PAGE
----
Reader is a theme by new theme shop WP Minima, a brand which sells entirely on ThemeForest at the moment. They’ve released two themes so far, one free and one paid. This is the paid theme, which costs $35.
Reader, being both new and minimalistic, caught my eye last week. A lot of the time, theme designers will put something together and call it minimal, almost as an excuse to not put much thought into what’s designed. Or to leave things kind of plain. At least that’s the impression I get when looking at some WordPress themes that get released.
In this case, I think it’s clear that WP Minima put time into Reader and made real decisions. I don’t agree with all of them, but there’s a consistent, strong design aesthetic here that doesn’t come across as what I’ll call “lazy minimal”. It’s minimal, in a good way.
Digging further in
Digging further into the theme, there are design decisions I like as well as those I don’t. The first subtle bit I liked was the fuzzy hover effect on the blog’s title. It’s a neat, happy effect that makes the title of the blog a little more interesting. A lot of themes will make their titles and site headings interesting by dropping in a logo – a logo, of course, that won’t make any sense on a user’s site once they get rolling with the theme. This design touch makes any blog title interesting, just be tweaking the text itself a little.
When rolling over the title of the site, it gets all fuzzy. Is it weird that I find things like that really nice?
That said, some of the interactions aren’t as great. There are two sliding effects worked into the theme that bug me. Reader hides things behind a click-trigger, which requires the visitor to click to view (what I consider) important information.
These triggers are in two places: the site description in the header, and every post’s date and comment counts on archive pages. In both cases, as a visitor, I’m not very likely to click to see that information. That information is something I’ll see and will catch my eye as I scroll down the page. Requiring user action in these areas is really the biggest detractor toward using this theme, in my mind.
Plugin included with the theme
The Minima Shortcodes plugin that came along with the theme is half good and half “meh”. Obviously dropping shortcodes into a plugin is a big plus, and that they seem intended to work with any Minima theme when it’s installed is a great idea.
The plugin’s positive offerings include a few nice call-out styles. There’s a message box, an intro, some highlighting, and so on. With these classes matched across their offering of themes it has its usefulness. I would also like to see the plugin with an option to drop in minimal styles (no pun intended) so the shortcodes can maintain their general look and feel even when other themes are active.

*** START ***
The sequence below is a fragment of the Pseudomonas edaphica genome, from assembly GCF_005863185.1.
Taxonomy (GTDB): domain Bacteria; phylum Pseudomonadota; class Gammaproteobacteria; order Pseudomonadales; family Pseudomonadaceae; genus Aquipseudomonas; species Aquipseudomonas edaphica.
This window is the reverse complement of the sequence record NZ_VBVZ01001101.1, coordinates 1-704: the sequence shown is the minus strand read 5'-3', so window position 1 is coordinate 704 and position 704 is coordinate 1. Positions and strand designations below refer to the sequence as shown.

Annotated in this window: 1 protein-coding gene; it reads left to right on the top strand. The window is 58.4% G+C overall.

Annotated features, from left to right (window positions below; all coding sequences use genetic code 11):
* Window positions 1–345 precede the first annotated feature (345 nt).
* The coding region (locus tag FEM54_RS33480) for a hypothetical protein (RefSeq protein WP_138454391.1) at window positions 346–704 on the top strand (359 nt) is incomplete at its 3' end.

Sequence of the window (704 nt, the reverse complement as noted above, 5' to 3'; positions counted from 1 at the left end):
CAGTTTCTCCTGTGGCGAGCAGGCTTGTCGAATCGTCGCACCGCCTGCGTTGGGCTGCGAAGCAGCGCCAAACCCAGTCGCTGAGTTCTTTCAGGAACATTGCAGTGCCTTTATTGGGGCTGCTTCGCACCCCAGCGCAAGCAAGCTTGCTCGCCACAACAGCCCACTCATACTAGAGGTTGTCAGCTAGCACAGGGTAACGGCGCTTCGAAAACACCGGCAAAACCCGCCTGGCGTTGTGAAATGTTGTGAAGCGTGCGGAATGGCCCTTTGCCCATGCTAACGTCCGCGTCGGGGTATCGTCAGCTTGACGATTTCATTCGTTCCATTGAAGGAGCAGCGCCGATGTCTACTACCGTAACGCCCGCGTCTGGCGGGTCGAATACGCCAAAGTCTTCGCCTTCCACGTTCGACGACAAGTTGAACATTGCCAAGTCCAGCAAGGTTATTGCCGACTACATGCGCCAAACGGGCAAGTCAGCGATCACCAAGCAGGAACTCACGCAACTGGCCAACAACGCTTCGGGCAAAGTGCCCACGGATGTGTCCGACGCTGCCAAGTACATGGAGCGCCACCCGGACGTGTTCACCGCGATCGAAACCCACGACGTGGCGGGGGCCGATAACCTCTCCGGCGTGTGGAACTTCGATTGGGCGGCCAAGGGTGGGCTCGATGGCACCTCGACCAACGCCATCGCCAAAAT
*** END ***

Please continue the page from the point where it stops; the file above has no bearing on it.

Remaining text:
The intro and message shortcodes in user within a post. They’re subtle, but noticeable.
Then there’s the less exciting side of the plugin, which is a set of shortcodes clearly included for average users. There’s one that forces line breaks so they aren’t stripped out by the WordPress editor, for instance.
I should say these types of shortcodes aren’t exciting to me, but might be a breath of fresh air to users who have complained about the WordPress WYSIWYG editor before. So I don’t really consider these a negative inclusion, but more of a “meh”.
What Reader really gets right
Some of my favorite things about Reader, honestly, are things that it just gets right. There aren’t any nasty theme settings screen with the WP Minima branding on it, which is a relief quite honestly.
In addition, the theme acts as you’d expect it to when it comes to basic WordPress features. Sidebars, widgets, menus, even background colors and the theme customizer operated exactly as I would have wanted. It sounds silly, both when discussing that and writing it down here, but it’s truly shocking how many themes out there just fall apart under these basic sanity checks.
Seriously, more theme developers should really dive in and make their themes work with the theme customizer. It makes working with themes so much better.
I also really like the implementation of the featured images. Having them fit across the post block gives it a good feel, and would keep me excited to find – or take, rather – images to fit with each post.
Post formats in Reader seem to each be styled uniquely, which is great to see any theme doing. I’m also partial to theme-specific WYSIWYG editor styles, which Reader pulls off near perfectly.
Reader is a solid minimal blogging theme, and has gone on my list of themes to recommend to anyone looking to just get a site up and get writing. It’s not a perfect theme, but I think I would still rank it up there with the solid simplicity of the default Twenty Ten through Twelve themes, albeit with its own style.
Given that Reader is only the second theme to come out of WP Minima so far, I’d say it’s a shop to keep an eye on.
Oh, and if you’d like to hear further thoughts on Reader — and other awesome and sometimes-not-so-awesome WordPress themes — listen to the latest episode of the Theme Show podcast.
This review was completed using a copy of Reader provided to WPCandy by WP Minima.
You just finished reading Reader theme review: Minimal, but not in a lazy way on WPCandy. Please consider leaving a comment!
The post Reader theme review: Minimal, but not in a lazy way appeared first on WPCandy.